In practice, in the above-described story, a twofold relationship is observed. On the one hand, John Doe holds the position of the city engineer who has obligations to all citizens and who is responsible for the well-being of his city. On the other hand, he is a loving and caring husband who does his best to make his partner happy. As a consequence, the man decides to conduct the above-mentioned actions on behalf of his spouse. Such a behavior is considered to be right regarding the ethics of care. Noddings states that we are responsible for the people with whom we have strong emotional connections and caring relations (Birsch, 1999, p.162). Needless to say, John Doe’s wife is closer and more important to him than all inhabitants of the city. Therefore, the engineer is driven by the desire to take care of his family member rather than people with whom he is not on intimate terms, moreover, with whom he is not acquainted.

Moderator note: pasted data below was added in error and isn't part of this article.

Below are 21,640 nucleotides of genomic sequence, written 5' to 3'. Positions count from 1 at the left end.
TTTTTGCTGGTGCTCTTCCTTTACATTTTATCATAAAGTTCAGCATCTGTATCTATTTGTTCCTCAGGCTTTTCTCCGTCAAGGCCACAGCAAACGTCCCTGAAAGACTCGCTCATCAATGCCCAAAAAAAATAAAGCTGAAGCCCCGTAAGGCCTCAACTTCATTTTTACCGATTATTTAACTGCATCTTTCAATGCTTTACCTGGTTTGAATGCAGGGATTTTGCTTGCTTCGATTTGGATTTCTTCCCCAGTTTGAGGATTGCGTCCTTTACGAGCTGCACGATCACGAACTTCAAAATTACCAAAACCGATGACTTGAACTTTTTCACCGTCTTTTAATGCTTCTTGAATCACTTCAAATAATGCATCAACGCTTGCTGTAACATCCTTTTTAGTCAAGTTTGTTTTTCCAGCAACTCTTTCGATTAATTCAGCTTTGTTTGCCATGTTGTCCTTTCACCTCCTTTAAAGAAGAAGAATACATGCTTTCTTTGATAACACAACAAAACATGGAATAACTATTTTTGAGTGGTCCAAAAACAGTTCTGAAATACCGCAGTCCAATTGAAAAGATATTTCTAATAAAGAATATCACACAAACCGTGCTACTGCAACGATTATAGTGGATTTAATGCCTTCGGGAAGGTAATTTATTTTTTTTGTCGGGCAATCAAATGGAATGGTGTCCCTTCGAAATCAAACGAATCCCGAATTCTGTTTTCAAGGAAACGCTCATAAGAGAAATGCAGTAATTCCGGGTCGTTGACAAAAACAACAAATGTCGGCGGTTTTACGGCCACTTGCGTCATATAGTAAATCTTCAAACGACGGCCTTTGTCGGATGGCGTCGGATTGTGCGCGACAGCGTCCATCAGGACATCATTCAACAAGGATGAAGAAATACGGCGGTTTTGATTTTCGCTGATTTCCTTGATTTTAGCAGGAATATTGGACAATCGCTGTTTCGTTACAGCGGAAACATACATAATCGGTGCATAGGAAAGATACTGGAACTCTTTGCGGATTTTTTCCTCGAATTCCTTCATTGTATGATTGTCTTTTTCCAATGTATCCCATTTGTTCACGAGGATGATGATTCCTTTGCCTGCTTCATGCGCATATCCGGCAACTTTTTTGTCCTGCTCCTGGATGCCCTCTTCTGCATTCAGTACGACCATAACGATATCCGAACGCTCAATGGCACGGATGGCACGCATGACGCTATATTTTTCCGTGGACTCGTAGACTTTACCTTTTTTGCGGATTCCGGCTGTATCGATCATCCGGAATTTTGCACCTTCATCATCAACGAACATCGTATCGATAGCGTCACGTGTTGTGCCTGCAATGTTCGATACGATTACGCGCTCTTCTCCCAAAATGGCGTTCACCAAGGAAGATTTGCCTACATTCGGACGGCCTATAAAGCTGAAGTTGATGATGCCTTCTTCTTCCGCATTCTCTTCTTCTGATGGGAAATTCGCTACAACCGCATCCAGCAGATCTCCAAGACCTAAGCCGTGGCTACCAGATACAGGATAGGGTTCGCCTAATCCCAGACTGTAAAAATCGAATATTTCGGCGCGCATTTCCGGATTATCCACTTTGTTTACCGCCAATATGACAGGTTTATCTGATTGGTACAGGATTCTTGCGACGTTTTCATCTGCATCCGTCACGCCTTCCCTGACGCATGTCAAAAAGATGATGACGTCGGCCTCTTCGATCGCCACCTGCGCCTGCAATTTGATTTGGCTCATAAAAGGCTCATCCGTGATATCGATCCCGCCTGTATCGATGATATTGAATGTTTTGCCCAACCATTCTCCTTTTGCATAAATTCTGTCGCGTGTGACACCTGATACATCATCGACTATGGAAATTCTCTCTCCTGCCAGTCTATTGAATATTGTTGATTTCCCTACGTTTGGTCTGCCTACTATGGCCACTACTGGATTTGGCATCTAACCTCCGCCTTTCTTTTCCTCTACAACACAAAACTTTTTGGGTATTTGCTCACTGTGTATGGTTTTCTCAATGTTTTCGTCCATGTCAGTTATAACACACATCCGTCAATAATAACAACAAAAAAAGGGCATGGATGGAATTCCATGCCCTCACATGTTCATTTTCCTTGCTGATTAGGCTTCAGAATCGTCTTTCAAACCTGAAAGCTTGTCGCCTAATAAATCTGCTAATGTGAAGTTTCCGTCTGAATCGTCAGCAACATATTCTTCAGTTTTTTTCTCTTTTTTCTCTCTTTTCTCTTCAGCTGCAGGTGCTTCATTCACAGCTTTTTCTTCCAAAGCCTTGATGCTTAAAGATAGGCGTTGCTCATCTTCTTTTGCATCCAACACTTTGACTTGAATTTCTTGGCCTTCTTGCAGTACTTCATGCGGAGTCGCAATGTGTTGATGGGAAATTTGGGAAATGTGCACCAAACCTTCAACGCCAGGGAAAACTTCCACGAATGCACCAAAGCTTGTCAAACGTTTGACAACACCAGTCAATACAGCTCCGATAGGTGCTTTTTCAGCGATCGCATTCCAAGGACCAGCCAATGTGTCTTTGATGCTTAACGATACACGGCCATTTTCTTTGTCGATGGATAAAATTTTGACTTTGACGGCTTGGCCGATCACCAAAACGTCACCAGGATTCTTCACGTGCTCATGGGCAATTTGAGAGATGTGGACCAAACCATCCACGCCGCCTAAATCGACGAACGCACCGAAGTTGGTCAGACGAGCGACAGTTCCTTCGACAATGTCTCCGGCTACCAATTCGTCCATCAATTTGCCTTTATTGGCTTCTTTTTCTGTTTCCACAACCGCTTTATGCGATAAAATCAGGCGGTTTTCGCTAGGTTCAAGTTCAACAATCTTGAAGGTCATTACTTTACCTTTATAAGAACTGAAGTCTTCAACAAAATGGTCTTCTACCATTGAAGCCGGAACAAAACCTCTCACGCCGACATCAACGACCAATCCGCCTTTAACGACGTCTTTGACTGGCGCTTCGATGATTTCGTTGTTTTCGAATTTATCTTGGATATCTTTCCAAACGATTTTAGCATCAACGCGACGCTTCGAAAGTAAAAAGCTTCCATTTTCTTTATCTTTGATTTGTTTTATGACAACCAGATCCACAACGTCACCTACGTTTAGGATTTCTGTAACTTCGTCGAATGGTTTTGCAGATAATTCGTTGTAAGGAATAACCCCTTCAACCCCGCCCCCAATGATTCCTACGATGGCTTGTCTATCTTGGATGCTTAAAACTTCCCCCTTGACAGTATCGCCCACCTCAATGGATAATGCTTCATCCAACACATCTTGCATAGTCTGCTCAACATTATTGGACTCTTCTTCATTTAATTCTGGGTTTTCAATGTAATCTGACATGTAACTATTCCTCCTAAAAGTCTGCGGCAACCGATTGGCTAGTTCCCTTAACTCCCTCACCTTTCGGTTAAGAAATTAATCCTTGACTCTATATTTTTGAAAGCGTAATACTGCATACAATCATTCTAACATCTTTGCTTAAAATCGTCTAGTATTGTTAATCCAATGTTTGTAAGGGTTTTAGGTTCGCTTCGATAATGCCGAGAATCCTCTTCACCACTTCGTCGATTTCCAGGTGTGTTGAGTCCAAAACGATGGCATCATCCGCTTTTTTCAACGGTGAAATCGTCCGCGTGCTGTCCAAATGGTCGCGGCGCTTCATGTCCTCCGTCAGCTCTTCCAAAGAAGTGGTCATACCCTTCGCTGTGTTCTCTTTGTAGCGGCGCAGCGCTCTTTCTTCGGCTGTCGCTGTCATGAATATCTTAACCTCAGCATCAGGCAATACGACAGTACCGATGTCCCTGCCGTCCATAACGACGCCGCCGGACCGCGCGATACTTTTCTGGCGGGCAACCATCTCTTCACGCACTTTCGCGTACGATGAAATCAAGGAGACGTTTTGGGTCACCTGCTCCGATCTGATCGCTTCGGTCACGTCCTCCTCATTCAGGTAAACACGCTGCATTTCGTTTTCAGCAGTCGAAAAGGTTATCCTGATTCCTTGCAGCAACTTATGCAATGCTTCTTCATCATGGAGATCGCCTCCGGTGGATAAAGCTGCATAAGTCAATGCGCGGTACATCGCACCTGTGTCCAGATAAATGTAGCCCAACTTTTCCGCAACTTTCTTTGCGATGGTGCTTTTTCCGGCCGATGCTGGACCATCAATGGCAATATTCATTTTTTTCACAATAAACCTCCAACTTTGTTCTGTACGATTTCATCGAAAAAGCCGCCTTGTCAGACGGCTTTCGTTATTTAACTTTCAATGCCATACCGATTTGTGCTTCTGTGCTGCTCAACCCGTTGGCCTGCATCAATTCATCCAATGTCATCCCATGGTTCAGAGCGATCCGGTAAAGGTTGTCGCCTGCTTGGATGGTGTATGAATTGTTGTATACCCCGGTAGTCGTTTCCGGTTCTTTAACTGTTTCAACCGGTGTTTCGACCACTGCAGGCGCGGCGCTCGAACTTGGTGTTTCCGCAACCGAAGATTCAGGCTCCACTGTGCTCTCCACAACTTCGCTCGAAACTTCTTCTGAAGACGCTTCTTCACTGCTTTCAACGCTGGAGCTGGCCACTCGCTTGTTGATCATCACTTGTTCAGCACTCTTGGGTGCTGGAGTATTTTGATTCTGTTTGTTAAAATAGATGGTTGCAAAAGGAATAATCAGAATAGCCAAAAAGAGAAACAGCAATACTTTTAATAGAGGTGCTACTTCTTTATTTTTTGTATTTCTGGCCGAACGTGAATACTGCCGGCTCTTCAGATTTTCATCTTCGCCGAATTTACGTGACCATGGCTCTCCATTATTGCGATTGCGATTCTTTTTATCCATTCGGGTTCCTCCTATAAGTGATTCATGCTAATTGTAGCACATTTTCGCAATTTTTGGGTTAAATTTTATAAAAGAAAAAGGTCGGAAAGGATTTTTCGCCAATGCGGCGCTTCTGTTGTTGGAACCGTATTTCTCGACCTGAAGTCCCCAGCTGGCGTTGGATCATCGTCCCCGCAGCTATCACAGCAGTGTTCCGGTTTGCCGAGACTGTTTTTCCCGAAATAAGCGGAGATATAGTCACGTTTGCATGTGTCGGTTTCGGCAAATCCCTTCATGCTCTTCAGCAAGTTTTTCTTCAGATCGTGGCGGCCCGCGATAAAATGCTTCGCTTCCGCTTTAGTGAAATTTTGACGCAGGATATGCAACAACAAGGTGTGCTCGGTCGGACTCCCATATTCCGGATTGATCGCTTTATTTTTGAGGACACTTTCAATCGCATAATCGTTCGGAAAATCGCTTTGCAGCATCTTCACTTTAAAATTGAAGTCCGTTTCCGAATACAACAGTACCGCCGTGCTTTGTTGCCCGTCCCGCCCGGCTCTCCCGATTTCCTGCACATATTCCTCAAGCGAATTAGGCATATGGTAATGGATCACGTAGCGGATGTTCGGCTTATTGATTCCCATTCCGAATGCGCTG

Generally, John Doe is characterized as a doting, faithful, helpful, and affectionate family man. It is worth mentioning that he concentrates all his efforts on his wife’s feelings, emotions, and needs. He is dedicated to her, and, thus, he aspires to satisfy all the needs that play a prominent role in her life. In addition to this, thoughts of care and love completely preoccupy his consciousness and deeds. He worries about his wife’s plans and intentions. What is more, he is motivated by the desire to offer his help in dealing with problems. On the whole, his circle of interests is disregarded and preserved to a minimum. Evidently, the above-described manner of conduct corresponds to the ideals of the ethics of care that encompasses three key components: apprehending the other’s reality, engrossment as well as motivational displacement (Birsch, 1999 p.159). Thus, to some extent, the engineer is obsessed with his wife’s interests rather than concentrated on his needs.